Ken Buchanan: remembering the Edinburgh boxer on the anniversary of his World Championship win
Tomorrow (Thursday 26 September) marks the anniversary of one of the single greatest nights in Scottish sporting history.
On this day, 49 years ago, Ken Buchanan laid claim to the WBA World Lightweight Championship belt after a gruelling 15 rounds with Panama’s Ismael Laguna, becoming the first Brit to hold the belt since Freddy Welsh in 1917.
The only living British fighter with a place in the International Boxing Hall of Fame, he was voted Fighter of the Year by the American Boxing Writer's Association in 1970, ahead of both Muhammad Ali and Joe Frazier.
He was later voted Britain's Greatest Ever Fighter by Boxing News in 1978.
It’s hard to overstate the achievements of the man from the Edinburgh suburb of Northfield. Wearing shorts of Buchanan tartan and serenaded with “Scotland the Brave” each time he entered the ring, Ken Buchanan has long been a true icon of Scottish sport.
After learning his trade in Edinburgh's Sparta boxing club, Buchanan made his professional debut in London with a victory over Brian Tonks in 1965.
He would continue fighting, mostly south of the border, until he had amassed 23 straight victories and was given a shot at the British title in 1968.
He won, and two years later he was eyeing up an even bigger prize.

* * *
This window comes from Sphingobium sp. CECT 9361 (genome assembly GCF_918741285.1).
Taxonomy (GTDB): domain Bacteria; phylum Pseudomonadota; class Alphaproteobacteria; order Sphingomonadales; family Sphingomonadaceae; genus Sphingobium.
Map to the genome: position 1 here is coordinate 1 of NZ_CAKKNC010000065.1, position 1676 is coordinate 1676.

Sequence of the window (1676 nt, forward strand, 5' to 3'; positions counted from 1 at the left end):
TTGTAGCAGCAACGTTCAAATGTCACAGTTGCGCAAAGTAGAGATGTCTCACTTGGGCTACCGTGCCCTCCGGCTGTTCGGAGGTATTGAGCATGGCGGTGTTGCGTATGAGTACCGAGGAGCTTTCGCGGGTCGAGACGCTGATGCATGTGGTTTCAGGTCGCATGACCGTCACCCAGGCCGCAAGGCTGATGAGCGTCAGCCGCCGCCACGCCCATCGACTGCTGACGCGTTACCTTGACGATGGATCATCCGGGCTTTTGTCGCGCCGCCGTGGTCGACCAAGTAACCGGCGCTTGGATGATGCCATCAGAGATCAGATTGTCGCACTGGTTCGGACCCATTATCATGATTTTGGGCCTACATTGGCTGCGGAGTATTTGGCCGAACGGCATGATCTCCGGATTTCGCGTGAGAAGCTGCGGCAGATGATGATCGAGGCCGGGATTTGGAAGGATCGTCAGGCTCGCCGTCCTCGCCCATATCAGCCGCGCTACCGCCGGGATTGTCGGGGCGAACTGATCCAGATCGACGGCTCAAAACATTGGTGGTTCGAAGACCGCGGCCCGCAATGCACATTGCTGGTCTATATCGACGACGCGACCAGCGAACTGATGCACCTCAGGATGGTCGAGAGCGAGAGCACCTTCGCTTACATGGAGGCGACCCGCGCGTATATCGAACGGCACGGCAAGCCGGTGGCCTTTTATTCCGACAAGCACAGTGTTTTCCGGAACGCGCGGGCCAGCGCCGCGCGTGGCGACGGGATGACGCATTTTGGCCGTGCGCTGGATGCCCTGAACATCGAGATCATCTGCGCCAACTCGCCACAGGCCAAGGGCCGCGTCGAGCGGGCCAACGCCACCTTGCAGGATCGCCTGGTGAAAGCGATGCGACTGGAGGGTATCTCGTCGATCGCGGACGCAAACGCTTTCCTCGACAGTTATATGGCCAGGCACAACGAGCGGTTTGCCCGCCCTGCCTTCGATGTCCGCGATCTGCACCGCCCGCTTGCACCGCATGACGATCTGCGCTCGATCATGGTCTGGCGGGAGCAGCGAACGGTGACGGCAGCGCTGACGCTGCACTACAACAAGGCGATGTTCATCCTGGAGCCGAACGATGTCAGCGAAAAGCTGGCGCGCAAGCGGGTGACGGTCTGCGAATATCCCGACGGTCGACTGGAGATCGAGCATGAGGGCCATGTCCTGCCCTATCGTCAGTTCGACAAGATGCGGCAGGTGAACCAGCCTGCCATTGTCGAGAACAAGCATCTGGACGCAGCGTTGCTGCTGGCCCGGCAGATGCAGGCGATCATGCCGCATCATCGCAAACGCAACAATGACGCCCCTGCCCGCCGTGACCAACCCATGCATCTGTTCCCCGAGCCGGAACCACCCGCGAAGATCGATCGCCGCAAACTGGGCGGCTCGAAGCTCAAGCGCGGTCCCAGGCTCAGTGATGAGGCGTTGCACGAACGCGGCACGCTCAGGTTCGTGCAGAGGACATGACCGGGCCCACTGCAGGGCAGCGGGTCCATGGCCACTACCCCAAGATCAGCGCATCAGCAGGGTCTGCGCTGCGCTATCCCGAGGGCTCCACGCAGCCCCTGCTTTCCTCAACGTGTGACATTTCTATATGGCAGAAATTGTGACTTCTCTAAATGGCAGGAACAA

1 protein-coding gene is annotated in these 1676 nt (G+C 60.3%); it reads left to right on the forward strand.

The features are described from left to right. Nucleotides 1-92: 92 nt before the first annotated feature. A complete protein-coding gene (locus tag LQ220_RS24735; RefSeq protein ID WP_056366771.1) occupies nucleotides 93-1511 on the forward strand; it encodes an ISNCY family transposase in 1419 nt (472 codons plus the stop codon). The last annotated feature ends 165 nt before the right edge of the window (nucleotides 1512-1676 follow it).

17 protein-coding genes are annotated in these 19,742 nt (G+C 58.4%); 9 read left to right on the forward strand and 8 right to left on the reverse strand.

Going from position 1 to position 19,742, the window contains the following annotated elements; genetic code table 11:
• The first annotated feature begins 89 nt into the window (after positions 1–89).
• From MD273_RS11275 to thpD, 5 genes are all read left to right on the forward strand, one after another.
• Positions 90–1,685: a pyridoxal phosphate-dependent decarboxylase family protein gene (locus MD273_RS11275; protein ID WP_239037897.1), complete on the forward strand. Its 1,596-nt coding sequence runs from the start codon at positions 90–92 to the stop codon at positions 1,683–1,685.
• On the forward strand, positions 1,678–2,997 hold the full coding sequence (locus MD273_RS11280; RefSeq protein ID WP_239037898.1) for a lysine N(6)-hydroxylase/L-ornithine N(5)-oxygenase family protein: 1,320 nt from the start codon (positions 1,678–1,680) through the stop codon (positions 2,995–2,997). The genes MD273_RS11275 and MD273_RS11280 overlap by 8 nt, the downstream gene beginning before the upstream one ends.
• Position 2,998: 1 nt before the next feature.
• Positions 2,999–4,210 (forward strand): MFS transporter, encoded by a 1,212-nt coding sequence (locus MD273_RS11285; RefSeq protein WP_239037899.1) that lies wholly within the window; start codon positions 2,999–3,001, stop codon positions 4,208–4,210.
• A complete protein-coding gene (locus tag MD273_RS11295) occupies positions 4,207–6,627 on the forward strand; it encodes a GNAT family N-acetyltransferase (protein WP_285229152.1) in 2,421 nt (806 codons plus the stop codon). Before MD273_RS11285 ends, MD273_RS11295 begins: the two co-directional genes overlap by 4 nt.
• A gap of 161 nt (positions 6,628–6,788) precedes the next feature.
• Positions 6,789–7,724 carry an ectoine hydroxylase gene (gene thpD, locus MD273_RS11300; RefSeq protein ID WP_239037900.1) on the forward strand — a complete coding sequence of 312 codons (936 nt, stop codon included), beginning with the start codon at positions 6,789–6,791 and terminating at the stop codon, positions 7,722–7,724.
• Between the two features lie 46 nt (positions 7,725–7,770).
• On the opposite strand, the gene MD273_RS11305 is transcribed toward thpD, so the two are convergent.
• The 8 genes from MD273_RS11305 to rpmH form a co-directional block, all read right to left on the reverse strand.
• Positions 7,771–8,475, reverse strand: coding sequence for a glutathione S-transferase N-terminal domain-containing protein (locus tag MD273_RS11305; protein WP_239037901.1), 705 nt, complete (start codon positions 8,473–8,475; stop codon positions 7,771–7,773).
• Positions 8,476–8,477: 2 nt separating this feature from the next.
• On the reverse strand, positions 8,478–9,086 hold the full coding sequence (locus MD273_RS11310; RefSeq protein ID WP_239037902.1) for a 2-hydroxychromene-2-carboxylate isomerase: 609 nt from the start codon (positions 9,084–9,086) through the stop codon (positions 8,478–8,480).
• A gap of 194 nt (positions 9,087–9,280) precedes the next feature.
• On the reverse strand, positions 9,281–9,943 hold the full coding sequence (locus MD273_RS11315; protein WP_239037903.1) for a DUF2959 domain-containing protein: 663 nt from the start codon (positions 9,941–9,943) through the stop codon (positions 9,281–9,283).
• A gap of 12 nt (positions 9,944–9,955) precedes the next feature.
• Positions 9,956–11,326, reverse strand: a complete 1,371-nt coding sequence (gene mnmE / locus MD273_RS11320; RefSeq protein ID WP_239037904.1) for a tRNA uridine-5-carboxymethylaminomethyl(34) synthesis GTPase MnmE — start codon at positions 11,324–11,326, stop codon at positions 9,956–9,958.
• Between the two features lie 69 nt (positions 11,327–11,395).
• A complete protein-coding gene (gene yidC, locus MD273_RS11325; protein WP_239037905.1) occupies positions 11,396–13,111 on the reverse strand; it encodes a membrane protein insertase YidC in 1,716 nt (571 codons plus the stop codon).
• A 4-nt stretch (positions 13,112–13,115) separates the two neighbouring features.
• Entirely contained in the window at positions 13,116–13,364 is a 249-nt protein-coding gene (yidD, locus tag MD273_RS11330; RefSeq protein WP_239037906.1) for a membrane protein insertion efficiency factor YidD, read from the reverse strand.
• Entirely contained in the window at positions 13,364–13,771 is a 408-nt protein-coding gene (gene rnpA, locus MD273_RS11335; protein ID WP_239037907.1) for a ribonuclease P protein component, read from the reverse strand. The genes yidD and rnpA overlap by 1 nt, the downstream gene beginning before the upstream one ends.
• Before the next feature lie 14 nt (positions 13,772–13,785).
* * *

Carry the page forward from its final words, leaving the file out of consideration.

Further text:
The championship bout with Laguna was scheduled for Puerto Rico, a fact which most onlookers believed would give the reigning champ a clear advantage.
Reports at the time listed the temperature as just over 100 degrees, though the figure has been plumped to over 120 in more recent retellings.
Whichever version you go with, the undisputed truth is that it was damn hot - especially for a pale-skinned boy from Scotland.
On the night of the fight, Buchanan emerged from the locker room to find that the champ had already laid claim to the ring's shaded corner. To protect him from the full blast of the blistering sun, his father borrowed a parasol from one of the spectators.
The fight raged on for 15 rounds but, even in the scorching heat, Buchanan's spirit would not fail.
His vicious left hand leapt at Laguna time and time again, viper-fast and just as deadly. A flash of the arm and he was in behind Laguna's defence. A bounce of the heels and he was out of sight again.
For 15 rounds, he gave Laguna no peace. He sweated, suffered and grafted until, finally, the last bell rang and the judges declared him to be the greatest lightweight fighter on earth.
While the World Boxing Association celebrated a new champion, the World Boxing Council remained mired in a dispute with Laguna regarding a contract obligation to an American promoter. As a result, they declared Laguna's claim to the title to be void, and Buchanan's along with it.
Unbelievably, Britain's own boxing council sided with the WBA, refusing to acknowledge their own champion.
It would be another year, and another fight, before Buchanan would be acknowledged by all as the best in his division.
After that he would receive the heroe's welcome he deserved, greeted at Edinburgh airport by a joyful crowd and an open-top bus. But that night 49 years ago in Puerto Rico proved that he was worthy of the title.
It just took some people a little longer to notice.